Spending time in the Maine outdoors is a great way to enjoy nature.  Don’t let tick and mosquito bites get in the way your of enjoying the outdoors. Most insect bites are harmless, but some ticks and mosquitoes can spread infections. By far, the best way to avoid these infections is to be aware of the risks and to utilize prevention and control techniques.   Read below to find specific prevention and control tips for ticks and mosquitoes.


Tick Prevention

Few people are infected before the tick has been feeding for 36 hours. Diagnosed in early stages, both Lyme disease and anaplasmosis are easily and effectively treated with oral antibiotics. If Lyme disease is unrecognized and untreated, it may progress to cause arthritis and neurological problems, but treatment is still usually effective.

This informational video to the right is about ticks and tick prevention was produced by the MaineDOT to increase awareness among its many employees who work outdoors each day.  The video features MaineHealth Institute for Research’s Chuck Lubelczyk, Vector Ecologist,  from the Vector Borne-Disease Laboratory.

  • Tuck your pant legs into your socks and your shirt into your pants when walking in woods, brush, or tall grass. Deer ticks attach to clothing and then walk upward.
  • Wear light-colored clothing so ticks may be seen more easily.
  • Use an effective repellent such as DEET or picaradin according to label directions — particularly on shoes, socks, and pant legs. Avoid applying high-concentration products to the skin, especially on children.
  • People who must be in areas where ticks are prevalent may pre-treat clothing with a permethrin-containing product which both repels and kills ticks. Use only as directed on the label.
  • To protect pets, consult your veterinarian about tick repellents, acaricides and Lyme vaccines for dogs.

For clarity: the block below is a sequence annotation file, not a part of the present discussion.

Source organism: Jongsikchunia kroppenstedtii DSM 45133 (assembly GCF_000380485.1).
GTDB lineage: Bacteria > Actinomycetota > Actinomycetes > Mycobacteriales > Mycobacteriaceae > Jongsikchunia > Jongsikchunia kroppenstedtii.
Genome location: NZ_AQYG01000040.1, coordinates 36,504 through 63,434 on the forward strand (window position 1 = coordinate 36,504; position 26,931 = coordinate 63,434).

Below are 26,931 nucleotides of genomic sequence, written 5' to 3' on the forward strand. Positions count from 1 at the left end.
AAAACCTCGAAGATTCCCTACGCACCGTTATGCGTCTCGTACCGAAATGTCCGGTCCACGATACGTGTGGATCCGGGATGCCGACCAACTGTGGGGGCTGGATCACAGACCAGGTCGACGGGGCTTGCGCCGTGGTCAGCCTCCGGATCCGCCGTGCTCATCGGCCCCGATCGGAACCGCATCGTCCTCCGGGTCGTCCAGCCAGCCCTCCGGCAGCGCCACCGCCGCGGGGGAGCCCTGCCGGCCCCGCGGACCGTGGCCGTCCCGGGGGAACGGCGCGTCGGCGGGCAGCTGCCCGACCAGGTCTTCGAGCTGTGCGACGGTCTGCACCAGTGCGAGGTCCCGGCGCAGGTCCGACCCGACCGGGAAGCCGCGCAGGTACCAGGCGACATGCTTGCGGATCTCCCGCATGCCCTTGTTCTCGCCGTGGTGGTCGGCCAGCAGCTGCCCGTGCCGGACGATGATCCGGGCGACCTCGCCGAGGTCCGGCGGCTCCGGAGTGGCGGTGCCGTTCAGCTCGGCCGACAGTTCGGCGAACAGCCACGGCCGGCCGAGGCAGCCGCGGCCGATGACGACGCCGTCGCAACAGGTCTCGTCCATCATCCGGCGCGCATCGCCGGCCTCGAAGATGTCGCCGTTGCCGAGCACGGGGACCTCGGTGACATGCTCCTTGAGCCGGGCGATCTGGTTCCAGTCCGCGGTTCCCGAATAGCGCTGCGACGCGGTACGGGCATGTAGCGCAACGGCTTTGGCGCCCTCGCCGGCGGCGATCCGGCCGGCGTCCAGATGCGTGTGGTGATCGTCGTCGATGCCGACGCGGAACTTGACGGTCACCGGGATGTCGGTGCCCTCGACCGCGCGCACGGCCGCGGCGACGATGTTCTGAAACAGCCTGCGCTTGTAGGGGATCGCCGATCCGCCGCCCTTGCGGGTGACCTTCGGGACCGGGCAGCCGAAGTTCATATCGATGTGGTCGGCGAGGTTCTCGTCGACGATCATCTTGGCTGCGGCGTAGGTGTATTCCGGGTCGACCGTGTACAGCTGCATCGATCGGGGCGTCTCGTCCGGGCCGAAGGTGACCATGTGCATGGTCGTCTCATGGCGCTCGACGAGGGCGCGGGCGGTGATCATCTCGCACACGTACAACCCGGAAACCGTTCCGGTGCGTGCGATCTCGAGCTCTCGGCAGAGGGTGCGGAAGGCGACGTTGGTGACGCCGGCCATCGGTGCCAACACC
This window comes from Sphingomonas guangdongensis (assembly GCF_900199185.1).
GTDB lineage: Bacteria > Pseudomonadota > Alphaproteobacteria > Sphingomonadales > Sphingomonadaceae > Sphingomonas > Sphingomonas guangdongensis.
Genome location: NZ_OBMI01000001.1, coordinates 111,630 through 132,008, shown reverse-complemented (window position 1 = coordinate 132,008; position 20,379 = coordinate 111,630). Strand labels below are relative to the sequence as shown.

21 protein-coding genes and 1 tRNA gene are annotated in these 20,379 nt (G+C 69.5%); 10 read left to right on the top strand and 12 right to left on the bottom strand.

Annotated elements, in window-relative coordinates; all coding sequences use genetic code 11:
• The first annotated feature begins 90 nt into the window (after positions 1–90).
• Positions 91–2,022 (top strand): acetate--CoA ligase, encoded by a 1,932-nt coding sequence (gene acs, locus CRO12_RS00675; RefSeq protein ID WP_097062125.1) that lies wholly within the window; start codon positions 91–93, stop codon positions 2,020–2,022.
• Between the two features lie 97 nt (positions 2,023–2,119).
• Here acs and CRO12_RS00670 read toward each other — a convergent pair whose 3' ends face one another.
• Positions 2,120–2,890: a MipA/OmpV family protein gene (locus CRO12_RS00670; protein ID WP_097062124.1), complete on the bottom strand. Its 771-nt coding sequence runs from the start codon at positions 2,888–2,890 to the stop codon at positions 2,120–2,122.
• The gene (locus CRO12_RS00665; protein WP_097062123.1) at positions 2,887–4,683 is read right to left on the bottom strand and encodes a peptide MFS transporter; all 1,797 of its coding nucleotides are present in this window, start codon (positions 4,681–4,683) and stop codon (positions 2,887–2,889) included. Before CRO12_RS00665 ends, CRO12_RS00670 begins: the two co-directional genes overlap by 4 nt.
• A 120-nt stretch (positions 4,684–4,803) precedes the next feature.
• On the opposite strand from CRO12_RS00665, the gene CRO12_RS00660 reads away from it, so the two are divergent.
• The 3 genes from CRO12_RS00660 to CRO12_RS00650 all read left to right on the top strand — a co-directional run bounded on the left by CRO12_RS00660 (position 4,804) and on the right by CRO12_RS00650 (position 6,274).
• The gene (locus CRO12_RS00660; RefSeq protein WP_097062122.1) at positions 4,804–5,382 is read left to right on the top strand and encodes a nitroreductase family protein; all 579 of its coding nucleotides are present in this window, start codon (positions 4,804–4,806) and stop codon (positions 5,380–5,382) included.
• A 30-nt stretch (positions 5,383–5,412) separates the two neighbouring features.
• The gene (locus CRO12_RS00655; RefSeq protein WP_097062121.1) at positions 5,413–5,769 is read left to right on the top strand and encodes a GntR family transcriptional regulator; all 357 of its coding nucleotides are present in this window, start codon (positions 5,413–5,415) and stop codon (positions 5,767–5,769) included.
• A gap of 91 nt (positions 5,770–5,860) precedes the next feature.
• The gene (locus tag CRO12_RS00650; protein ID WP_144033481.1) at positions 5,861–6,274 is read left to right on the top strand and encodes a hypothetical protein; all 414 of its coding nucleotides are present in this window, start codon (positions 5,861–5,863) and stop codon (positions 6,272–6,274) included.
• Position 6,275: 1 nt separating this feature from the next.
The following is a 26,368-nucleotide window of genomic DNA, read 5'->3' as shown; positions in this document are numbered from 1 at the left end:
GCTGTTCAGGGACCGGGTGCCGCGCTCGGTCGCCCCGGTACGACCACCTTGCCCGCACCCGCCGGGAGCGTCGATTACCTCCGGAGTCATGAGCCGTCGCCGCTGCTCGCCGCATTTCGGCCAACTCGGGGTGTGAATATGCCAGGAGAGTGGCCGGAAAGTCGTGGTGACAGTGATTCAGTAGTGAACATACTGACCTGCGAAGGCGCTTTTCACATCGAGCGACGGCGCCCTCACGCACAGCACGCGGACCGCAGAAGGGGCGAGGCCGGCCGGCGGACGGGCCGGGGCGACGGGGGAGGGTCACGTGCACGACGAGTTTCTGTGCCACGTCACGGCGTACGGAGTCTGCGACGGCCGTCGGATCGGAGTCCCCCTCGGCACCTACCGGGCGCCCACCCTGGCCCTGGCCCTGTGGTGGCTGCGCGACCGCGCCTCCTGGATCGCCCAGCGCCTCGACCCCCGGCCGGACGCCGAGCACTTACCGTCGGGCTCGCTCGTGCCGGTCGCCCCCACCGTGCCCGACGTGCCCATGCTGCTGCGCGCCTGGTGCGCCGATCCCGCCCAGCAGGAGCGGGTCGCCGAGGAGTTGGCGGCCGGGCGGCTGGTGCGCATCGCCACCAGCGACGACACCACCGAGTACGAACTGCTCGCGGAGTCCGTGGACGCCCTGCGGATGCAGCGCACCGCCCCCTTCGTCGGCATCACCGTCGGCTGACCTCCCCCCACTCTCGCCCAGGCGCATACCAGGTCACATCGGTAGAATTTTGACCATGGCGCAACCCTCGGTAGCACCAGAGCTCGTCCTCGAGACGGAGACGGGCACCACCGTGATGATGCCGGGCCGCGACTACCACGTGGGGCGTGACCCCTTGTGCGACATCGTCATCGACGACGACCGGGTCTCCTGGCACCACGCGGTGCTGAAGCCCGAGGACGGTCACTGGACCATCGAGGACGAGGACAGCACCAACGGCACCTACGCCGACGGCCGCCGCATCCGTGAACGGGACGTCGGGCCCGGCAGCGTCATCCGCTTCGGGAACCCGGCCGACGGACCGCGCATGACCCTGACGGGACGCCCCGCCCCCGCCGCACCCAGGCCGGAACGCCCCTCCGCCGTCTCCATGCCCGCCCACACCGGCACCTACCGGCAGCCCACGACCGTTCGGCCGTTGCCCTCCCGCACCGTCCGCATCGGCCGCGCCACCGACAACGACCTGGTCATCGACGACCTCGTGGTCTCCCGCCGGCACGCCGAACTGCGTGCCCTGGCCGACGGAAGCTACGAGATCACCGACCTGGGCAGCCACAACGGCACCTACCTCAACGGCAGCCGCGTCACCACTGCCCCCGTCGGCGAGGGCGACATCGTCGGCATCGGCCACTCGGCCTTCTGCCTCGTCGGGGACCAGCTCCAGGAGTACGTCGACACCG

• Inspect yourself, your clothing, your children, your companion, and your pets for ticks when you get in from the field. Ticks often attach in body folds, behind ears and in the hair. Showering removes unattached ticks, and heating in a clothes dryer is effective in killing ticks.
  • Mowing grass and cutting brush in yards may reduce tick habitats in problem areas.
  • When transporting pets or game, precautions should be taken to avoid bringing ticks into new areas.
  • Grasp the tick as close to the skin as possible, preferably with fine tweezers, and pull gently but firmly until the tick releases.
  • Do not handle ticks with bare hands.
  • Clean the bite with soap and water and apply an antiseptic or antibiotic cream.
  • Save the tick in a small bottle of 70% alcohol for identification if needed
  • Consult your physician if you remove an engorged deer tick.

Note: Folklore removal methods such as burning with a match or applying vaseline or nail polish do not work and may increase the likelihood of infection. It has been demonstrated that a single oral dose of the antibiotic doxycycline, if given within 72 hours of removal of a deer tick, may provide effective prophylaxis for Lyme disease.